Former president Jacob Zuma gathered the strength, in the midst of his alleged illness, to pen a lengthy open letter where he categorically claimed that South Africa was no longer the democracy he and the likes of Nelson Mandela fought for.
In fact, the parolee opened his remarks with a bold statement. According to Zuma, history will vindicate his belief that “South Africa today is in the process of changing from a constitutional democracy to a constitutional dictatorship.”
Jacob Zuma fires off in open letter
His reference for such a dangerous assertion is the court loss he suffered on Friday 17 September, when the majority of the Constitutional Court’s bench dismissed his rescission application.
“Many of our people are blind to this reality at this point because they have been successfully hypnotised by the long-standing anti-Zuma narrative. It is perhaps convenient or even befitting for others that the laws of this country be repeatedly bent and manipulated when dealing with Zuma,” the former president wrote.
Zuma harkened back to the inception of the Commission of Inquiry into State Capture as one of three reasons to support his claim that the laws were engineered to oppress him.
In the open letter, he questioned former Public Protector Thuli Madonsela’s decision to recommend for the inception of the inquiry instead of handing over the investigation to her successor, Busisiwe Mkhwebane.
According to the former president, Madonsela, along with Judge President of the Gauteng High Court, Dunstan Mlambo, President Cyril Ramaphosa, Chief Justice Raymond Zondo and other high-ranking justices from the apex court had colluded to ensnare him in State Capture.
From his perspective, every charge laid against him was an attempt to assassinate his character and destroy his social standing, by any means necessary.
“Most astounding of all though, is how the Constitutional Court has for the first time ever stated that it does not have to consider international law as directed by Section 39(1)(b) of the Constitution. It is a very sad day in our history to observe how those we have entrusted with the Constitution.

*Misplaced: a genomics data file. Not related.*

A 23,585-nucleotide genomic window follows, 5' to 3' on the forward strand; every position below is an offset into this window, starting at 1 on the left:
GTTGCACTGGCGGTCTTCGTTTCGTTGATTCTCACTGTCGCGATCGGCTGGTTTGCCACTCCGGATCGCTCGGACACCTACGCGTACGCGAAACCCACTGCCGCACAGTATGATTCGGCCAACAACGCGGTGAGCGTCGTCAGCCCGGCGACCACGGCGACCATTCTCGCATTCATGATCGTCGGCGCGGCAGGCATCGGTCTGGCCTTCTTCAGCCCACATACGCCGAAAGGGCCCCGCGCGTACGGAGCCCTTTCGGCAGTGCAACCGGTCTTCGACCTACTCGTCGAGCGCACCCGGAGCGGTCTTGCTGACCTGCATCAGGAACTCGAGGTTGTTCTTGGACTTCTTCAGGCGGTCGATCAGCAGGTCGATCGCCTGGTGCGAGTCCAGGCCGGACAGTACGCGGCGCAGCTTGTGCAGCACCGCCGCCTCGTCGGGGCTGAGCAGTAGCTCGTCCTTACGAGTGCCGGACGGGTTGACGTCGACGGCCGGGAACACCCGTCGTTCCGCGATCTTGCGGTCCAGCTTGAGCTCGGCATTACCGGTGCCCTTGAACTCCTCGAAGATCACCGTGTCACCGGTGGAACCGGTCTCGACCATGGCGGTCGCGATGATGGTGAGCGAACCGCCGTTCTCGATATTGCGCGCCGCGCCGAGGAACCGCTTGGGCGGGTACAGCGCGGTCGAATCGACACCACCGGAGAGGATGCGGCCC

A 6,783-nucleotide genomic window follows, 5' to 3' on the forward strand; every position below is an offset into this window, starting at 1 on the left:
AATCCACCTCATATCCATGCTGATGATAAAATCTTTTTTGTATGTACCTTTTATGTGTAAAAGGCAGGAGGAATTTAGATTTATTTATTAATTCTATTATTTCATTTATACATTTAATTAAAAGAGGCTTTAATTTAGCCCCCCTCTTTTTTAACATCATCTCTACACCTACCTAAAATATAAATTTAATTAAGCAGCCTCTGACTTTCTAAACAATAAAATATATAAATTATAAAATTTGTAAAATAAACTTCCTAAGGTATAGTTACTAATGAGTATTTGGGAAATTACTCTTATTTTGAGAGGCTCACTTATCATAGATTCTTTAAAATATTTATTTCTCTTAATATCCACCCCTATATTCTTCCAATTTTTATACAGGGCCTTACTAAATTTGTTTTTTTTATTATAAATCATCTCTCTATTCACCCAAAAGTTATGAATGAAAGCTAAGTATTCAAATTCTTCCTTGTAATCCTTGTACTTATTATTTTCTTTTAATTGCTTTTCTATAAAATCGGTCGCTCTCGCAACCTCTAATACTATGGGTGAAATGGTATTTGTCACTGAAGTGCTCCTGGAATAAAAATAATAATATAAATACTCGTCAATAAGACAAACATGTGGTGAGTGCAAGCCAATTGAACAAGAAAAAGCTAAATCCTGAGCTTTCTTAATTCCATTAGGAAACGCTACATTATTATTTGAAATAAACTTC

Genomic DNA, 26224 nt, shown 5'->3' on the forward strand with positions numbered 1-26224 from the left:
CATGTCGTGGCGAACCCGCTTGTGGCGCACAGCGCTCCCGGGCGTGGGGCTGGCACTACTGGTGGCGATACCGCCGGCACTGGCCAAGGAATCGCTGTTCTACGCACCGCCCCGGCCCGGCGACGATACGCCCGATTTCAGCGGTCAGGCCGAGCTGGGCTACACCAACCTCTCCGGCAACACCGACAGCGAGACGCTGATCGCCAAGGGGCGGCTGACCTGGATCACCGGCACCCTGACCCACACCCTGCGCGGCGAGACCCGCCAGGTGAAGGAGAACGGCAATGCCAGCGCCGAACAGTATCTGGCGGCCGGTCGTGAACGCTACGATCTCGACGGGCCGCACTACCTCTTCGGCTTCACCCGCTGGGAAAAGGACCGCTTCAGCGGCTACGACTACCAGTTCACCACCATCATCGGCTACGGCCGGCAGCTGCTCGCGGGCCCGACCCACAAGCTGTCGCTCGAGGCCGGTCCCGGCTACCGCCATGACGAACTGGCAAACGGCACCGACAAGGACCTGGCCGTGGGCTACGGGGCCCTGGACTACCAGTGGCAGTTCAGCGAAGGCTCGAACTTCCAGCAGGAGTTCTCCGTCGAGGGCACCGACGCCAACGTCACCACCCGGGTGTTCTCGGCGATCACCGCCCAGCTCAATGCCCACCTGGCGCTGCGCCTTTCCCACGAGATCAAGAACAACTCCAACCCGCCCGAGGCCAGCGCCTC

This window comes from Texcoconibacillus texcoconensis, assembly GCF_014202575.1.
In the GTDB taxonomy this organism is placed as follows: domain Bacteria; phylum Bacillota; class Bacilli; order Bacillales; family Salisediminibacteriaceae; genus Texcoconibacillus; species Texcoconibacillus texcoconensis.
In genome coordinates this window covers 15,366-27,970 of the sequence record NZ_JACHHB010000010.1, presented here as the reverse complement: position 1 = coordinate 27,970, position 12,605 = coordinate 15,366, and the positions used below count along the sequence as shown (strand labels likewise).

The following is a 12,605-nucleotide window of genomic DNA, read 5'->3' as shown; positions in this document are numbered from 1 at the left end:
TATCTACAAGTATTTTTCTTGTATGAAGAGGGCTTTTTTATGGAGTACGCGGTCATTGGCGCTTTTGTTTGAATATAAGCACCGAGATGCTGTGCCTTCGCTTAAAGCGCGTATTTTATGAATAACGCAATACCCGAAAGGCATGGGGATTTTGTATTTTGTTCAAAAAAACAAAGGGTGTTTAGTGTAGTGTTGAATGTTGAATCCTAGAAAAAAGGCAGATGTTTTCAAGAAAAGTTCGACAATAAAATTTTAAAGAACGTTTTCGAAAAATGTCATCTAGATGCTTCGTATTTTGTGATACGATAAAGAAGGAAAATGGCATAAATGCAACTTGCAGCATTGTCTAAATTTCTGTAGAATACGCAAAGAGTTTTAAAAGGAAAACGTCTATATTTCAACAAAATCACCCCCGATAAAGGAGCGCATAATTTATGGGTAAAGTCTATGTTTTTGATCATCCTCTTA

“I have been rebuked for my public comments about the conduct of certain members of the judiciary and I do not understand why. It is my constitutional right to publicly critique judges the same way they have a right to critique me as a politician,” Zuma asserted.
Was the ConCourt biased against Zuma?
In his open letter, the former president does not, at any juncture, directly respond to the apex court’s reasons for its dismissal.
The contempt charge, and other subsequent dismissals that followed, including the latest one, had nothing to do with Zuma’s critique of the judges.
In fact, the former president’s wild claims about tainted judges only provided fuel for the inquiry in its argument for a conviction.
On Friday, Justice Sisi Khampepe explained that in considering the rescission application, the act of which was only accessible to the former president due to his social status in South Africa, two factors were in contention:
- Was the former president unfairly judged because he was absent at his court appearances; and
- was there any new submission not previously considered by the court that could sway its decision and rescind the conviction?
On the basis of these considerations, the majority of the apex court’s bench found that Zuma did not provide anything new to challenge the fairness of the contempt conviction.
“Mr Zuma has not met the statutory requirements of a rescission. Rule 42 stipulates that a court may rescind or vary an order or judgment erroneously sought or erroneously granted in the absence of any part affected thereby. It is trite that an applicant who invokes this rule must show that both grounds exist. Far from persuaded by Mr Zuma’s submissions, the majority finds that although Mr Zuma’s physical absence cannot be disputed, the words granted in the absence of any party affected as they appear in rule 42 exist to protect litigants whose presence was precluded, not those whose absence was elected,” the court ruled.
Justice Khampepe reminded the court that Zuma “knew of the relief the commission sought, despite this, he elected not to participate.”
Coincidentally, the former president’s courtroom showdown continues on Tuesday, at the Pietermaritzburg High Court, where he is challenging for the recusal of State prosecutor Advocate Billy Downer.